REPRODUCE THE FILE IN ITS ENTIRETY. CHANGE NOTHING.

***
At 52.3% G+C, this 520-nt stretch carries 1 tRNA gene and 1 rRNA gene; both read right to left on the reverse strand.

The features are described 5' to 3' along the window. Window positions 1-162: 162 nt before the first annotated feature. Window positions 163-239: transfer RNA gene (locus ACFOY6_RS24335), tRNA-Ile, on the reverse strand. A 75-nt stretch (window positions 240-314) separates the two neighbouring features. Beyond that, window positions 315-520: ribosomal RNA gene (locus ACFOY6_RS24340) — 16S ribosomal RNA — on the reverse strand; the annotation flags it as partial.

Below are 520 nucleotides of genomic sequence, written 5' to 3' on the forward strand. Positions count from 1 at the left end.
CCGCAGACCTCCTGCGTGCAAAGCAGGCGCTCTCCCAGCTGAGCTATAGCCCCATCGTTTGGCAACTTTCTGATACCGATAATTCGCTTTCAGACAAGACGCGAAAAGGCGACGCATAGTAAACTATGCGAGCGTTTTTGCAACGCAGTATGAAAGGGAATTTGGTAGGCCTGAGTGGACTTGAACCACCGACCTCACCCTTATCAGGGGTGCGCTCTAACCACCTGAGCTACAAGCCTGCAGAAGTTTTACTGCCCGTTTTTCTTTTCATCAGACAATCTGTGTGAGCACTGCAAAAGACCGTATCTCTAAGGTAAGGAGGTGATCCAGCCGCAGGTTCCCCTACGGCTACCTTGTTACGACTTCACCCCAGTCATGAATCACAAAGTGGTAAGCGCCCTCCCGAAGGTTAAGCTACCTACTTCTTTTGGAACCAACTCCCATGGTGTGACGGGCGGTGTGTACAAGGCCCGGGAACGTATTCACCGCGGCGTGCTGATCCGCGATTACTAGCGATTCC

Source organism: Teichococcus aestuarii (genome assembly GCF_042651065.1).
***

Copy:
At 52.3% G+C, this 520-nt stretch carries 1 tRNA gene and 1 rRNA gene; both read right to left on the reverse strand.

The features are described 5' to 3' along the window. Window positions 1-162: 162 nt before the first annotated feature. Window positions 163-239: transfer RNA gene (locus ACFOY6_RS24335), tRNA-Ile, on the reverse strand. A 75-nt stretch (window positions 240-314) separates the two neighbouring features. Beyond that, window positions 315-520: ribosomal RNA gene (locus ACFOY6_RS24340) — 16S ribosomal RNA — on the reverse strand; the annotation flags it as partial.

Below are 520 nucleotides of genomic sequence, written 5' to 3' on the forward strand. Positions count from 1 at the left end.
CCGCAGACCTCCTGCGTGCAAAGCAGGCGCTCTCCCAGCTGAGCTATAGCCCCATCGTTTGGCAACTTTCTGATACCGATAATTCGCTTTCAGACAAGACGCGAAAAGGCGACGCATAGTAAACTATGCGAGCGTTTTTGCAACGCAGTATGAAAGGGAATTTGGTAGGCCTGAGTGGACTTGAACCACCGACCTCACCCTTATCAGGGGTGCGCTCTAACCACCTGAGCTACAAGCCTGCAGAAGTTTTACTGCCCGTTTTTCTTTTCATCAGACAATCTGTGTGAGCACTGCAAAAGACCGTATCTCTAAGGTAAGGAGGTGATCCAGCCGCAGGTTCCCCTACGGCTACCTTGTTACGACTTCACCCCAGTCATGAATCACAAAGTGGTAAGCGCCCTCCCGAAGGTTAAGCTACCTACTTCTTTTGGAACCAACTCCCATGGTGTGACGGGCGGTGTGTACAAGGCCCGGGAACGTATTCACCGCGGCGTGCTGATCCGCGATTACTAGCGATTCC

Source organism: Teichococcus aestuarii (genome assembly GCF_042651065.1).